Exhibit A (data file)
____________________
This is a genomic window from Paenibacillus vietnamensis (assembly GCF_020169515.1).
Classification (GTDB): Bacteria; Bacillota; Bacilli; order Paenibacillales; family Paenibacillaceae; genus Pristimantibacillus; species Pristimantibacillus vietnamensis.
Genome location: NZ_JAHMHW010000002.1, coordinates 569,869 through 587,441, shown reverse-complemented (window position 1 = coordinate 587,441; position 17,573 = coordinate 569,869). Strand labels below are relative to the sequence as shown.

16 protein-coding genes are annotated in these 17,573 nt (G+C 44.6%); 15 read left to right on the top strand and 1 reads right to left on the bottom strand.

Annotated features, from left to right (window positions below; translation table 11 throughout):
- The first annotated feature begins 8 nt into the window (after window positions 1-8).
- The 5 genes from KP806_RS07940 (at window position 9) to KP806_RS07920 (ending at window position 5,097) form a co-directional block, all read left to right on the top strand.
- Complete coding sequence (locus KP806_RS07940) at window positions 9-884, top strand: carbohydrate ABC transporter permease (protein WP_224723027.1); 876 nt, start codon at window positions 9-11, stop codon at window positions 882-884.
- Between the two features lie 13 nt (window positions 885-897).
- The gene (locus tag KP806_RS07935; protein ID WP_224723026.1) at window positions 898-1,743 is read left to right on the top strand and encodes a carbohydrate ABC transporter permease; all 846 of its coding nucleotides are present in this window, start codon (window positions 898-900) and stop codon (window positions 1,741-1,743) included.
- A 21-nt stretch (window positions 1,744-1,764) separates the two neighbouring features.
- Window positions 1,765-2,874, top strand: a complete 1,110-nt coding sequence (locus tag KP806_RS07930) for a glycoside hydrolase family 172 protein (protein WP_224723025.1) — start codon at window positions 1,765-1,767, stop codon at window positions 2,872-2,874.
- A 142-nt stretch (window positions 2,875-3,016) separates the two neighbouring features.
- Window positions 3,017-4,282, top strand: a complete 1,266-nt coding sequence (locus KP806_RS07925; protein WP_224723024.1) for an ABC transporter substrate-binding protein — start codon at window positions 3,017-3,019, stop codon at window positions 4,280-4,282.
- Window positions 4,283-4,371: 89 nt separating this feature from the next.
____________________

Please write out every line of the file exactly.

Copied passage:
This is a genomic window from Paenibacillus vietnamensis (assembly GCF_020169515.1).
Classification (GTDB): Bacteria; Bacillota; Bacilli; order Paenibacillales; family Paenibacillaceae; genus Pristimantibacillus; species Pristimantibacillus vietnamensis.
Genome location: NZ_JAHMHW010000002.1, coordinates 569,869 through 587,441, shown reverse-complemented (window position 1 = coordinate 587,441; position 17,573 = coordinate 569,869). Strand labels below are relative to the sequence as shown.

16 protein-coding genes are annotated in these 17,573 nt (G+C 44.6%); 15 read left to right on the top strand and 1 reads right to left on the bottom strand.

Annotated features, from left to right (window positions below; translation table 11 throughout):
- The first annotated feature begins 8 nt into the window (after window positions 1-8).
- The 5 genes from KP806_RS07940 (at window position 9) to KP806_RS07920 (ending at window position 5,097) form a co-directional block, all read left to right on the top strand.
- Complete coding sequence (locus KP806_RS07940) at window positions 9-884, top strand: carbohydrate ABC transporter permease (protein WP_224723027.1); 876 nt, start codon at window positions 9-11, stop codon at window positions 882-884.
- Between the two features lie 13 nt (window positions 885-897).
- The gene (locus tag KP806_RS07935; protein ID WP_224723026.1) at window positions 898-1,743 is read left to right on the top strand and encodes a carbohydrate ABC transporter permease; all 846 of its coding nucleotides are present in this window, start codon (window positions 898-900) and stop codon (window positions 1,741-1,743) included.
- A 21-nt stretch (window positions 1,744-1,764) separates the two neighbouring features.
- Window positions 1,765-2,874, top strand: a complete 1,110-nt coding sequence (locus tag KP806_RS07930) for a glycoside hydrolase family 172 protein (protein WP_224723025.1) — start codon at window positions 1,765-1,767, stop codon at window positions 2,872-2,874.
- A 142-nt stretch (window positions 2,875-3,016) separates the two neighbouring features.
- Window positions 3,017-4,282, top strand: a complete 1,266-nt coding sequence (locus KP806_RS07925; protein WP_224723024.1) for an ABC transporter substrate-binding protein — start codon at window positions 3,017-3,019, stop codon at window positions 4,280-4,282.
- Window positions 4,283-4,371: 89 nt separating this feature from the next.